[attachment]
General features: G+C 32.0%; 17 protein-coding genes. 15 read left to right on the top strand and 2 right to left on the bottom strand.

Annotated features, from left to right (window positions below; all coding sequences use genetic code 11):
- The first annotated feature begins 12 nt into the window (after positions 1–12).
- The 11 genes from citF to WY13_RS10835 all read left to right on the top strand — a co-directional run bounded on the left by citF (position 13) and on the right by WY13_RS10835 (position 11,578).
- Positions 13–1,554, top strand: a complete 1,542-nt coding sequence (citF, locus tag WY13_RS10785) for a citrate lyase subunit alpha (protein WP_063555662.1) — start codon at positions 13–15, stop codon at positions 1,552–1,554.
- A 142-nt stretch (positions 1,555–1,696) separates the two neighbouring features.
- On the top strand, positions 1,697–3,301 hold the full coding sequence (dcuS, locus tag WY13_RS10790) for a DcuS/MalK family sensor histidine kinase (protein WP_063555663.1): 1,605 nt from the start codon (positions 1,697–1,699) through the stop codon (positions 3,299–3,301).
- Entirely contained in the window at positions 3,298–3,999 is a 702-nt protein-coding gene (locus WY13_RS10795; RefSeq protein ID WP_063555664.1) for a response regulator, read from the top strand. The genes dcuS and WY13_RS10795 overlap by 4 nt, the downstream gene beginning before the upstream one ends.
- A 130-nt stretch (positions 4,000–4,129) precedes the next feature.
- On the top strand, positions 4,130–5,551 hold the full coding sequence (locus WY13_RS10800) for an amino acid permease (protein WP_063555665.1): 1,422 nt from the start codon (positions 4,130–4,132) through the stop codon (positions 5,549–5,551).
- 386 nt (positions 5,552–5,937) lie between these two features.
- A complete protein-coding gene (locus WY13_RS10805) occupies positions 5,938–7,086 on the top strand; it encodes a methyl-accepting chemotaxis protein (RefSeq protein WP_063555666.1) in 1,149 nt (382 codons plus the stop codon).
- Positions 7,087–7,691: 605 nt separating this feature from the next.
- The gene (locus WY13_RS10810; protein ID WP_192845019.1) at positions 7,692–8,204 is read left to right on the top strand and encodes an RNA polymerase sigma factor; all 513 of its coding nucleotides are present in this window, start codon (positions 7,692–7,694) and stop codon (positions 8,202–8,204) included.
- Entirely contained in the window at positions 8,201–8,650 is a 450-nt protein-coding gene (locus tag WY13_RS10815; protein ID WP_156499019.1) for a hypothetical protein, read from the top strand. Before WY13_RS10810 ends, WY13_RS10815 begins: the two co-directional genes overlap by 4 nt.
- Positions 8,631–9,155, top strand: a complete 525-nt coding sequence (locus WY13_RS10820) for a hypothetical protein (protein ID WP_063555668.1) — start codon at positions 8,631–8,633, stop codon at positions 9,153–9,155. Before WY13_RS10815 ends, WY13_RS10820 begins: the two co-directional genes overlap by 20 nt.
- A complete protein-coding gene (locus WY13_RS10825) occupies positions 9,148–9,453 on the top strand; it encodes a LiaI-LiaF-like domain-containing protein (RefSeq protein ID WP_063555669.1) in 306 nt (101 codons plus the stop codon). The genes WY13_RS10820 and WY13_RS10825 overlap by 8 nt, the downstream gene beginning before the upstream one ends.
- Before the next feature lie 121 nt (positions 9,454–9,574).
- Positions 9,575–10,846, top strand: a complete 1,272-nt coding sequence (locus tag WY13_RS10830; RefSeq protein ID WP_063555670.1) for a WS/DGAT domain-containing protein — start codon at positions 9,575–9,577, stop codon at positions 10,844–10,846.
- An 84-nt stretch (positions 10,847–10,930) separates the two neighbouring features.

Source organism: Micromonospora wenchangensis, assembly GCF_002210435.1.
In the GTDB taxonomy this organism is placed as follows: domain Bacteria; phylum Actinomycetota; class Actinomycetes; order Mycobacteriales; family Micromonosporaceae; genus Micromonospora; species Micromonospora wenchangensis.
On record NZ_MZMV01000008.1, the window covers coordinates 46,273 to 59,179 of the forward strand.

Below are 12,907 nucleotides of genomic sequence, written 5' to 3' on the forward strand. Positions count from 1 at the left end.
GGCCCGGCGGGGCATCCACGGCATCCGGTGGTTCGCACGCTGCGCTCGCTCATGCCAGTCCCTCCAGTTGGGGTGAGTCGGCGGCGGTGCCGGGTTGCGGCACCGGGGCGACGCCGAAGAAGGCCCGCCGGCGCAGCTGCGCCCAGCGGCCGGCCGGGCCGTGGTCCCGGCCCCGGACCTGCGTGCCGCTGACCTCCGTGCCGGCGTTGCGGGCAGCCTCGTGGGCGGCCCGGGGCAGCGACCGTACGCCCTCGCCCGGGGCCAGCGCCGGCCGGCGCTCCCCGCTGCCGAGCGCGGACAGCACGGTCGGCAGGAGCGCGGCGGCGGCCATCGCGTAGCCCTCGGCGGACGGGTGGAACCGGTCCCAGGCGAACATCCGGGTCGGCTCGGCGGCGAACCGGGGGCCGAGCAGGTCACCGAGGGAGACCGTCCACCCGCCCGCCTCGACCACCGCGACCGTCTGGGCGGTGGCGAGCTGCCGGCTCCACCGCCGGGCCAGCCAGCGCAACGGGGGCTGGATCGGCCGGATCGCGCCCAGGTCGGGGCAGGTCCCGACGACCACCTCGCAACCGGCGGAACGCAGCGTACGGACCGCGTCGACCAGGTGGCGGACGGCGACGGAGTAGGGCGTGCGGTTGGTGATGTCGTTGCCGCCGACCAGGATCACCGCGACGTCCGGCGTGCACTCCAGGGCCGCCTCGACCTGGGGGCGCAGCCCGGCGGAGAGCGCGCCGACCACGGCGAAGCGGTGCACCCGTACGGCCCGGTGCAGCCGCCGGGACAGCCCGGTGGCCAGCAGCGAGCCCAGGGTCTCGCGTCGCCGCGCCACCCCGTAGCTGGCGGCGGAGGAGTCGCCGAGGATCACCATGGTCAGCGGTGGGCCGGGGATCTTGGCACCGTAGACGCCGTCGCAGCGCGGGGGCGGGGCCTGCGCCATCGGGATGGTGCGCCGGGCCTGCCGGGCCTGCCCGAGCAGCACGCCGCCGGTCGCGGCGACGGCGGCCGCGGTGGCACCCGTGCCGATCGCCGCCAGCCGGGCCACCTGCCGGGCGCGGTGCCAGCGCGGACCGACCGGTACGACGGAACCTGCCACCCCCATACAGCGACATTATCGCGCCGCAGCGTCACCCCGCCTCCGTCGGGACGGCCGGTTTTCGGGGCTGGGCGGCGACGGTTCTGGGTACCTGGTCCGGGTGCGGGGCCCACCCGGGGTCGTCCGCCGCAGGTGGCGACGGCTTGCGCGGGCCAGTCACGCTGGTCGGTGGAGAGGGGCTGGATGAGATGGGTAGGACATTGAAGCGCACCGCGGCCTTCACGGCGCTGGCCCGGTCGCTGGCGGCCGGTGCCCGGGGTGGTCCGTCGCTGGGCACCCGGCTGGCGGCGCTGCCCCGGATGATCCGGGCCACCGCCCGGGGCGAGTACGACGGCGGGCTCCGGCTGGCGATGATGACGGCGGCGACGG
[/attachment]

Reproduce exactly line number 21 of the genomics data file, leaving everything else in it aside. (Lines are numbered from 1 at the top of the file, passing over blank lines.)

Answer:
Source organism: Micromonospora wenchangensis, assembly GCF_002210435.1.